Saturday, May 27, 2006

Unalienable rights

In reading the Declaration of Independence, 2nd paragraph, we see the underlining principle of Americanism. It reads, in part, "[T]hat they are endowed by their Creator with certain unalienable Rights".

What exactly does the Declaration meant when it says, "unalienable rights"? Let's look it up.

Since it is from a legal document, let us look it up in Black's Law Dictionary [BLD]. It says "unalienable" is the same as "inalienable". When we look up "inalienable right", BLD describes it as "a right that cannot be transferred or surrendered; esp., a natural right such as the right to own property". The traditional American philosophy says that man (or woman--the individual) is endowed at birth with rights which no one can alter, change, eliminate...nothing; the rights are PERMANENT because he/she was given by God.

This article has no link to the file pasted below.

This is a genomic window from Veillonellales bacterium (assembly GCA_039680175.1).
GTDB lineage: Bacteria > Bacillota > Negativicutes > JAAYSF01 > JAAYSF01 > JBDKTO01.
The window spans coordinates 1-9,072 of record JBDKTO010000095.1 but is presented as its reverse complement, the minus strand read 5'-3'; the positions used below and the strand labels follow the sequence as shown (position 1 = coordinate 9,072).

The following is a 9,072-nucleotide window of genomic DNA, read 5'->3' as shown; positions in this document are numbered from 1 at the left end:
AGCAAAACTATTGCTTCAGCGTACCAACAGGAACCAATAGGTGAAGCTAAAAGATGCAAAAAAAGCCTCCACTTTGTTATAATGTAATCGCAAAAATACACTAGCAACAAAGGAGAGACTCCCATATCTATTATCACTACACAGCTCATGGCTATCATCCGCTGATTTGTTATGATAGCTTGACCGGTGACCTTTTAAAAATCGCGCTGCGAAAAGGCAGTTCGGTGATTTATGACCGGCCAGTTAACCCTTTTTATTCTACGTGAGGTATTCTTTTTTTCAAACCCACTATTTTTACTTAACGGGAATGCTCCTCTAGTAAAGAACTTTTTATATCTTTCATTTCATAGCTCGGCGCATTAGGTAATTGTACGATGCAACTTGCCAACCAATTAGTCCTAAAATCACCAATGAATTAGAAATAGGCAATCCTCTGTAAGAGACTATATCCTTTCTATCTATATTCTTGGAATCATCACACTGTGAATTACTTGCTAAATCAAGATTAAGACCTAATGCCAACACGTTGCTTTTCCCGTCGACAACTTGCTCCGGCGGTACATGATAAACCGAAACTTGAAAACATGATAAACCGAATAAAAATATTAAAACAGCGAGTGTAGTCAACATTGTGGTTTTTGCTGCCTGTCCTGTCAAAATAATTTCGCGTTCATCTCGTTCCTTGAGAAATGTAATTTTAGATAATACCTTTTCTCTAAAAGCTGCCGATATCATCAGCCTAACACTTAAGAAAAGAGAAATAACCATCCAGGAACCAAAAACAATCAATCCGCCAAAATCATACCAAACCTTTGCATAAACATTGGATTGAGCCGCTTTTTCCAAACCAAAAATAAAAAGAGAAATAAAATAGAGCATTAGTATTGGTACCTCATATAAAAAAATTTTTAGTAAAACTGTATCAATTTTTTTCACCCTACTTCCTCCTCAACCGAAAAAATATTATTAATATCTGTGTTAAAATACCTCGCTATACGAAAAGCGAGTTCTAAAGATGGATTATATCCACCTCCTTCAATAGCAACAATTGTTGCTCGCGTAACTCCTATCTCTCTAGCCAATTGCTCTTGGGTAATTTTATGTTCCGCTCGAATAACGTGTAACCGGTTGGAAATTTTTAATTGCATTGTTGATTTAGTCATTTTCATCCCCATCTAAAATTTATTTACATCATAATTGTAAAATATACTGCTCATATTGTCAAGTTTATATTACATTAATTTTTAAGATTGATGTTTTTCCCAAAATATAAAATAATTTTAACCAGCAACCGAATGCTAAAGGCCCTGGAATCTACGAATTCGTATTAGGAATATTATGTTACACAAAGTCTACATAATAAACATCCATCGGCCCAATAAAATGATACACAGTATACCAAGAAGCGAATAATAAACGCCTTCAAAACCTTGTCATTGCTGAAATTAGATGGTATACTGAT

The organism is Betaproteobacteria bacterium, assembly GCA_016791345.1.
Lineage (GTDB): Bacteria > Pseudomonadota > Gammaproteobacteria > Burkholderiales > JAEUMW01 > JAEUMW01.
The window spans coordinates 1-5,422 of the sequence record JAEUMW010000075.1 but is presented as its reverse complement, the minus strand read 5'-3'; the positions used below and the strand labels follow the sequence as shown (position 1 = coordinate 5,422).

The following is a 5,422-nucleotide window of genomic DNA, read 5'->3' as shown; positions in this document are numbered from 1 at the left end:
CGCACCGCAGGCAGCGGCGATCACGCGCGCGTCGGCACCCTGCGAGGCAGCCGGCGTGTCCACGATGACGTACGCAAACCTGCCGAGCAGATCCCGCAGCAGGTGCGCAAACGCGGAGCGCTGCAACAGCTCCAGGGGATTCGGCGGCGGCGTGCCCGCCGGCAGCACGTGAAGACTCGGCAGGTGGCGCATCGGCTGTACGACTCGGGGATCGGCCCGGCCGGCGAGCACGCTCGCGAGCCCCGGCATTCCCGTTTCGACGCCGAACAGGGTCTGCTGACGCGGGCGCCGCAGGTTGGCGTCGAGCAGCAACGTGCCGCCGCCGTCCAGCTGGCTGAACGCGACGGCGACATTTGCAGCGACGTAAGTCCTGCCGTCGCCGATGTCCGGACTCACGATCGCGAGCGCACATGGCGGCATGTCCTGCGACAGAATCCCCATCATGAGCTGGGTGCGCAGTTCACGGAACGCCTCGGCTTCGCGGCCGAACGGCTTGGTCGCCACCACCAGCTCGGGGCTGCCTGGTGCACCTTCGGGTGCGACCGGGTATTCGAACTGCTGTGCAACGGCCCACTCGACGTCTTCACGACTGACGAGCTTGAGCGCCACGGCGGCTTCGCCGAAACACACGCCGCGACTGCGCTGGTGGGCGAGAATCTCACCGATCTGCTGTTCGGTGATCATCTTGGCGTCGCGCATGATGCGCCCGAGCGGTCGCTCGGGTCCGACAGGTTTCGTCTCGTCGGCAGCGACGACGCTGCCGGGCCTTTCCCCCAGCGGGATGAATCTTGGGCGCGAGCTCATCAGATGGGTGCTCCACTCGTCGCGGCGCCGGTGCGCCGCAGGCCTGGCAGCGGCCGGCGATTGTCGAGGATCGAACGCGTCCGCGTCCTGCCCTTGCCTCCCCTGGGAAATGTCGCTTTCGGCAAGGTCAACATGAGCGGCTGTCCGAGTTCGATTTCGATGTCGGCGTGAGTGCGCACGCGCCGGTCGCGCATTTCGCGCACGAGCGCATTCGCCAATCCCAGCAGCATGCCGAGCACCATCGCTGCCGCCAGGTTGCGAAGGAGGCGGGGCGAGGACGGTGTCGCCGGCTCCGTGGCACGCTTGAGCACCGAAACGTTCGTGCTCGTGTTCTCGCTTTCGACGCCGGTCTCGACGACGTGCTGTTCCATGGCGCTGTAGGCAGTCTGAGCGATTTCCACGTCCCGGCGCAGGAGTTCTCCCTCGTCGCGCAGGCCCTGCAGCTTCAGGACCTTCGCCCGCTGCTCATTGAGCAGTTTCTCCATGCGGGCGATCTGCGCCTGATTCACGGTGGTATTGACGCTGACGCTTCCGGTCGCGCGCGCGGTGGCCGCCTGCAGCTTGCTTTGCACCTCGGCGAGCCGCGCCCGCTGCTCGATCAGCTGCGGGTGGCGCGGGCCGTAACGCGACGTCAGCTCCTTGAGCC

Do you know how powerful that statement implies?

Right, by itself, means, "Something that is due by just claim". It's you rights; not mine, or somebody elses. It's yours alone. You are sovereign with your rights. You are the master, there is none higher. And, thus, I am sovereign with my rights. And every person is sovereign with his/her rights. If someone is sovereign with your rights, then you are nothing but a slave.

What if you want to loan someone your rights, can you do this? No, it's unalienable. A perfect example is a surgeon performing surgery on a patient. The surgery is getting long on time, and the doctor is getting hungry. Can the doctor tell a nurse to take over while the doctor gets a bite to eat? No, because the nurse is not qualified to perform the task.

The government is not qualified to use the individual's rights. Other people are not qualified either. Only the individual itself has the capability to use his/her rights. Government's only role is to protect their individual rights. That's it. I hope that this will give you a clearer picture of what our Framers' minds were thinking when Thomas Jefferson wrote, and the rest of the people signed, the Declaration of Independence and formed our nation.


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